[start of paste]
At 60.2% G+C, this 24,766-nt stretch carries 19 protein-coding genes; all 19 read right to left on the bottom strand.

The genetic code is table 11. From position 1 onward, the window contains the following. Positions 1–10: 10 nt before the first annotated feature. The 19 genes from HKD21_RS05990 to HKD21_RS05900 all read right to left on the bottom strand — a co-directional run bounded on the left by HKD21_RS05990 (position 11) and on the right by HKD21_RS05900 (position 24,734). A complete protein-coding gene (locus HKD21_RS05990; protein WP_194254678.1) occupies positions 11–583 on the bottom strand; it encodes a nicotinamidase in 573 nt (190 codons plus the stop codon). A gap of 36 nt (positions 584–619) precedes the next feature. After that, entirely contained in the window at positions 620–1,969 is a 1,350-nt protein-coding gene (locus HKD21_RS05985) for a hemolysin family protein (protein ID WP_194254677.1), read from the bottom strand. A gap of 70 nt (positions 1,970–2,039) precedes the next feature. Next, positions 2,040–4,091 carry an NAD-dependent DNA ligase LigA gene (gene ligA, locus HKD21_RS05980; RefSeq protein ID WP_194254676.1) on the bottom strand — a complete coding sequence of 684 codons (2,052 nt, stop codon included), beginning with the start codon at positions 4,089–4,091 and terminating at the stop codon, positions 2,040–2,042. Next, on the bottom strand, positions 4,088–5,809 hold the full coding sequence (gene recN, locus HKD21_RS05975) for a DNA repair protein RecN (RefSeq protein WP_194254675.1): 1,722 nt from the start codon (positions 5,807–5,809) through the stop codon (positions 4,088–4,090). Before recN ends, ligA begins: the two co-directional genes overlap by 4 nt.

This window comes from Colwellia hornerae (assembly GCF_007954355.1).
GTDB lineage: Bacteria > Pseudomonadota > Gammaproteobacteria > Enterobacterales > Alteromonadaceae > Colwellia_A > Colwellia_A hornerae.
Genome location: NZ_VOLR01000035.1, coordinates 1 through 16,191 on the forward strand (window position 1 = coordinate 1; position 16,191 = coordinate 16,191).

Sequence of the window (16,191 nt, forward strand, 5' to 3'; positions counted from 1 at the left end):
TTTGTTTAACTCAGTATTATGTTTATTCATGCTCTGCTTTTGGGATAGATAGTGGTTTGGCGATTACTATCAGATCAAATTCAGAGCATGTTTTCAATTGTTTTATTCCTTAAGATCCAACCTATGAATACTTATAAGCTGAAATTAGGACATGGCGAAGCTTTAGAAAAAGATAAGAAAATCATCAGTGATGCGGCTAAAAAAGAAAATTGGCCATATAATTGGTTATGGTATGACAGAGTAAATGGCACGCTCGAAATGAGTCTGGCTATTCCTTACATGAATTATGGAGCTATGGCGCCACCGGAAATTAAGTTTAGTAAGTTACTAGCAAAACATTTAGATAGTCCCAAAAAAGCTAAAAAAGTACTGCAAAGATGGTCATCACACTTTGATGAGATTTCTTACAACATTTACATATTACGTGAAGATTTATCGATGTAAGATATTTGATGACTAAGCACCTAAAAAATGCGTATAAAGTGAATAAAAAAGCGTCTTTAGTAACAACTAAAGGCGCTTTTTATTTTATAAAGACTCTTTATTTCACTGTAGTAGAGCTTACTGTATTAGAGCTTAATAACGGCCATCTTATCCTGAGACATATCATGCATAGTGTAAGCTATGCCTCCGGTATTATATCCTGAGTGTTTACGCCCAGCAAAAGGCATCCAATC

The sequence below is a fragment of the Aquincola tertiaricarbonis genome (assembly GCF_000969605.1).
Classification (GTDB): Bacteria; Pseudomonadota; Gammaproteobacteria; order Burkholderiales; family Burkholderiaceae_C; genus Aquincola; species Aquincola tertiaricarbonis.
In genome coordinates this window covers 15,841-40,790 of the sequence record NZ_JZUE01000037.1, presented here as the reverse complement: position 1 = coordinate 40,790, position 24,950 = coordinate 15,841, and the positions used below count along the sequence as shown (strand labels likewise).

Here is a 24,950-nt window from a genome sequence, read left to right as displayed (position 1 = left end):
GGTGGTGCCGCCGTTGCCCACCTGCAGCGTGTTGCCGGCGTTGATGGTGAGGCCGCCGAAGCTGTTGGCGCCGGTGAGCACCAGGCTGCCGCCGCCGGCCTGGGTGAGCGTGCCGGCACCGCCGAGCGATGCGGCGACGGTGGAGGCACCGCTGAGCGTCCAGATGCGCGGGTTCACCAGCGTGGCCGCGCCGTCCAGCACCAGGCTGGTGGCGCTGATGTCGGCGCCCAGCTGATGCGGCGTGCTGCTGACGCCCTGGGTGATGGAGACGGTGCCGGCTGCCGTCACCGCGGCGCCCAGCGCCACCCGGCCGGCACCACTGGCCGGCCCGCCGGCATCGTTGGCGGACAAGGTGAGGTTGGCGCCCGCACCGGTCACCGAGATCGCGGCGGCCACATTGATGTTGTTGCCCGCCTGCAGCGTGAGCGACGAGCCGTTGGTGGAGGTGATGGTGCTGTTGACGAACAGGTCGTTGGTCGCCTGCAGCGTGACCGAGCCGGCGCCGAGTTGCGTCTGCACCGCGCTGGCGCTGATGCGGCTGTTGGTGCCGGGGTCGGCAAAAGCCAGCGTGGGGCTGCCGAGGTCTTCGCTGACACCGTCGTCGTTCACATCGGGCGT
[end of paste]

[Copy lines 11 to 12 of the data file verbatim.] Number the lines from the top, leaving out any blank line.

Here is a 24,950-nt window from a genome sequence, read left to right as displayed (position 1 = left end):
GGTGGTGCCGCCGTTGCCCACCTGCAGCGTGTTGCCGGCGTTGATGGTGAGGCCGCCGAAGCTGTTGGCGCCGGTGAGCACCAGGCTGCCGCCGCCGGCCTGGGTGAGCGTGCCGGCACCGCCGAGCGATGCGGCGACGGTGGAGGCACCGCTGAGCGTCCAGATGCGCGGGTTCACCAGCGTGGCCGCGCCGTCCAGCACCAGGCTGGTGGCGCTGATGTCGGCGCCCAGCTGATGCGGCGTGCTGCTGACGCCCTGGGTGATGGAGACGGTGCCGGCTGCCGTCACCGCGGCGCCCAGCGCCACCCGGCCGGCACCACTGGCCGGCCCGCCGGCATCGTTGGCGGACAAGGTGAGGTTGGCGCCCGCACCGGTCACCGAGATCGCGGCGGCCACATTGATGTTGTTGCCCGCCTGCAGCGTGAGCGACGAGCCGTTGGTGGAGGTGATGGTGCTGTTGACGAACAGGTCGTTGGTCGCCTGCAGCGTGACCGAGCCGGCGCCGAGTTGCGTCTGCACCGCGCTGGCGCTGATGCGGCTGTTGGTGCCGGGGTCGGCAAAAGCCAGCGTGGGGCTGCCGAGGTCTTCGCTGACACCGTCGTCGTTCACATCGGGCGT